Getting Started - Hello World!, part 1¶
The RMS software has been packaged with three executable scripts, hello1, hello2 and hello3. Running these scripts will test your access to the software, and its ability to run across your cluster. The source code for the scripts are shown and explained in Getting Started - Hello World!, part 2.
The first script to run is hello1, which tests your access to RMS. The example here just uses “a b c d” as the arguments on the command-line, but the script can take any text as arguments. When you run hello1, the results should appear similar to this (“$” is the command-line prompt, and the text after it is the command that was run):
$ hello1 a b c d Hello a! Hello b! Hello c! Hello d! Said hello to all of the arguments!
The hello1 script just runs on the current computer, not across the cluster. The second script, hello2, generates equivalent output, but it executes across the cluster. Running it should generate the following output:
$ hello2 a b c d Hello a, from the cluster! Hello b, from the cluster! Hello c, from the cluster! Hello d, from the cluster! Said hello to all of the arguments from the cluster!
Be aware that this script will run slower (possibly much slower) than hello1. The reason is that RMS queues a job for a compute node on the cluster, then sends the commands to the RMS program running on that node for execution. So, the time it takes to generate the output will depend on how long it takes to allocate a compute node and then communicate the execution of those commands. To get a gauge of how long that might be, start up an interactive job on the cluster, and time how long it takes to get the command prompt.
If hello2 takes much longer than that to execute, use qstat (or your clusters’ equivalent) to determine if there is a compute job queued or running. RMS names its jobs “worker1”, “worker2”, ... for each compute node it allocates. If the job is still queued, then RMS is waiting for the cluster to run the remote worker program. If there is no job queued or running, run “cat RMS_hello2*/worker1.pbs.err” to see if the RMS worker reported an error before it was able to contact the head RMS process.
If you get an error message from hello2, that is a signal that the cluster configuration is not right, and you’ll need to configure access to the cluster properly, so that RMS can run jobs on the cluster.
The third script, hello3, does the same computation across the cluster as hello2, but displays the output in the form that you will typically see when you run RMS with your own scripts. Running hello3 should display output similar to the following (where the lines between “Pipeline execution starting” and “Pipeline execution completed” actually overwrite each other on the screen as the scripts are run across the cluster, to show the progress messages about the computation):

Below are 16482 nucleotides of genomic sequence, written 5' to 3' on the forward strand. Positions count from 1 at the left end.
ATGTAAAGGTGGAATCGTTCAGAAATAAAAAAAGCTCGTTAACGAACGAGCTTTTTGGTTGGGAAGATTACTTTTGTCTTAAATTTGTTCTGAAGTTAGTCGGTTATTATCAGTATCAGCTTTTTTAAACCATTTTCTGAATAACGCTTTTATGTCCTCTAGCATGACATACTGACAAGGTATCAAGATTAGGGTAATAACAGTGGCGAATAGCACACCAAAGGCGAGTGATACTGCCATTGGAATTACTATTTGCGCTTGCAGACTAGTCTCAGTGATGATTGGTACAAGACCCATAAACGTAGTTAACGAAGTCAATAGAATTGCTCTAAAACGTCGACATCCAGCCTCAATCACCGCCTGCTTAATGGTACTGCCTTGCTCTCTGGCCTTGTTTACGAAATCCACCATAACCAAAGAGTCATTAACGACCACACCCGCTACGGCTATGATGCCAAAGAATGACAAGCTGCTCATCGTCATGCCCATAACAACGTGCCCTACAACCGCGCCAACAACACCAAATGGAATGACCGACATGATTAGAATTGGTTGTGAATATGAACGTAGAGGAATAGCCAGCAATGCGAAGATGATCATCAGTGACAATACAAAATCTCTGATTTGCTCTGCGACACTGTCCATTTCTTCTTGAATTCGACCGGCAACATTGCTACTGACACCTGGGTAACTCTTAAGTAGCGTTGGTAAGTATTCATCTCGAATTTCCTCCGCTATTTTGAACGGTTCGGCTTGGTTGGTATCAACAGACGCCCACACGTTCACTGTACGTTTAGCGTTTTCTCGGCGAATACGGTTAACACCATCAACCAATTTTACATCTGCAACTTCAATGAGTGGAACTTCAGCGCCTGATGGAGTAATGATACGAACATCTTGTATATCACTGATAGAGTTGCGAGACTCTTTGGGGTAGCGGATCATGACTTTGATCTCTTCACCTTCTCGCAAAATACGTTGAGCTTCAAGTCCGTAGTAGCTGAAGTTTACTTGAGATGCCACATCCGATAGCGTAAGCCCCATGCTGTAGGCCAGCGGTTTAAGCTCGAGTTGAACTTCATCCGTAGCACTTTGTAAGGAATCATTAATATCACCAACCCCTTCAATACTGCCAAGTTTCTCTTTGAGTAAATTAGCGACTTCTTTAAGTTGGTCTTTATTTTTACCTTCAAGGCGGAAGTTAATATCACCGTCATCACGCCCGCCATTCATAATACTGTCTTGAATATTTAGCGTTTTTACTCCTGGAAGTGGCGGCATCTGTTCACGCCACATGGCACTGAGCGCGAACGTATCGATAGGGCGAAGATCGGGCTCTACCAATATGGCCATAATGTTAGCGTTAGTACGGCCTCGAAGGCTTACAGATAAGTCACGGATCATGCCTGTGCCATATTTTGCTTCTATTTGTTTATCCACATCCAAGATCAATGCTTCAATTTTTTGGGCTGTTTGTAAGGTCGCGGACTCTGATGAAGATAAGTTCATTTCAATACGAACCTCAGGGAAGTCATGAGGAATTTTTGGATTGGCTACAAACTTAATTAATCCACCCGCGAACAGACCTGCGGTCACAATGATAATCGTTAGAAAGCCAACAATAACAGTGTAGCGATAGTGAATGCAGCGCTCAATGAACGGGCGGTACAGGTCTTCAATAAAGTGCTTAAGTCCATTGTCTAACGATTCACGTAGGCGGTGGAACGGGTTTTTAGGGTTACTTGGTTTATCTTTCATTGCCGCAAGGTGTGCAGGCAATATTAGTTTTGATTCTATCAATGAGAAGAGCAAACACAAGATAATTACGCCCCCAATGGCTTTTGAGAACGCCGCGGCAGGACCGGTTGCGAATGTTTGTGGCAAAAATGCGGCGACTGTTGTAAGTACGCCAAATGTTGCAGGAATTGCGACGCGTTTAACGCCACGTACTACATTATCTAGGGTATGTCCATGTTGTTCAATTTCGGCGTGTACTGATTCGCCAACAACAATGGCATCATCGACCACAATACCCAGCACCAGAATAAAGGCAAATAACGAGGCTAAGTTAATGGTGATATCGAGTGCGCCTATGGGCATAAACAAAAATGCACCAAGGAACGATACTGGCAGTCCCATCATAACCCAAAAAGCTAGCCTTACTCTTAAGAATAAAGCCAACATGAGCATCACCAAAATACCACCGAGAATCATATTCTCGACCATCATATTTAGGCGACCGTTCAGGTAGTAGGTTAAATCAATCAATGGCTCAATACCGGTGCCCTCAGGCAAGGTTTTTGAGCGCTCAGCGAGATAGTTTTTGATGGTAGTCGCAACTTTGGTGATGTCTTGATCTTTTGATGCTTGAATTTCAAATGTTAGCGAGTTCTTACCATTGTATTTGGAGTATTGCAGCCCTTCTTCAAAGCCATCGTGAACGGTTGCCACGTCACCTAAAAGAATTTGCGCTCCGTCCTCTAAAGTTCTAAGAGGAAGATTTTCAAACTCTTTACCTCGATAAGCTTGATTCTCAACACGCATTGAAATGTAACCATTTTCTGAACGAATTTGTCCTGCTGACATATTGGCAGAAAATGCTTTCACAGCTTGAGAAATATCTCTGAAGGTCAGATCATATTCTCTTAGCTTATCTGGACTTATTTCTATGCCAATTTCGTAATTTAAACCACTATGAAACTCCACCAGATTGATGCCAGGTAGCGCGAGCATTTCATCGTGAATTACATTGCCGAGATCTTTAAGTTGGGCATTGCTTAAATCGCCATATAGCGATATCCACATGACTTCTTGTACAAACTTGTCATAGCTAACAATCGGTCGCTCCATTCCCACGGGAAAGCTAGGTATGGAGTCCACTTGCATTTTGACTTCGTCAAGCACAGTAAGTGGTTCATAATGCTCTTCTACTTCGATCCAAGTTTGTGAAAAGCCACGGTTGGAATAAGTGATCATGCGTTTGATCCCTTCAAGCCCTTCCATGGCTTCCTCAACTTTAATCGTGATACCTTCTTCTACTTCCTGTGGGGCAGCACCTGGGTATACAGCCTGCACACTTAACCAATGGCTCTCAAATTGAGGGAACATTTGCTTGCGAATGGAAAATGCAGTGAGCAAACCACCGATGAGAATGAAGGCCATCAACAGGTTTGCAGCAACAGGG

$ hello3 a b c d Commands: 5 commands to be executed. [Wed Jan 20, 11:46am]:Pipeline execution starting. [Wed Jan 20, 11:46am]: hello: 4q,0r,0f,0c [Wed Jan 20, 11:46am]: hello: 3q,1r,0f,0c [Wed Jan 20, 11:46am]: hello: 2q,2r,0f,0c [Wed Jan 20, 11:46am]: hello: 1q,3r,0f,0c [Wed Jan 20, 11:46am]: hello: 0q,4r,0f,0c [Wed Jan 20, 11:46am]: hello: 0q,3r,0f,1c [Wed Jan 20, 11:46am]: hello: 0q,2r,0f,2c [Wed Jan 20, 11:46am]: hello: 0q,1r,0f,3c [Wed Jan 20, 11:46am]: helloAll: 1q,0r,0f,0c [Wed Jan 20, 11:46am]: helloAll: 0q,1r,0f,0c [Wed Jan 20, 11:46am]:Pipeline execution completed.
In this output, “hello” and “helloAll” are the names of the two steps in the hello3 RMS script, the number in brackets is the count of how many commands of that step will run (4 hello commands and 1 helloAll command), and the abbreviation ‘q’ stands for queued, ‘r’ stands for running, ‘f’ stands for failed and ‘c’ stands for completed. These progress message lines display the currently queued and running commands, giving a real-time view of how the computation is executing across the cluster, and whether it has made any progress recently.
Whenever rms is executed in this mode (and this is the default execution mode), rms writes two files, in this case RMS_hello3.stdout and RMS_hello3.stderr. They contain the ordered standard output and standard error text from the scripts, output in the order the commands would be run if they were executed sequentially, regardless of the order they were actually executed across the cluster. So, if you run “cat RMS_hello3.stdout”, you will see the same output as was generated by running hello2.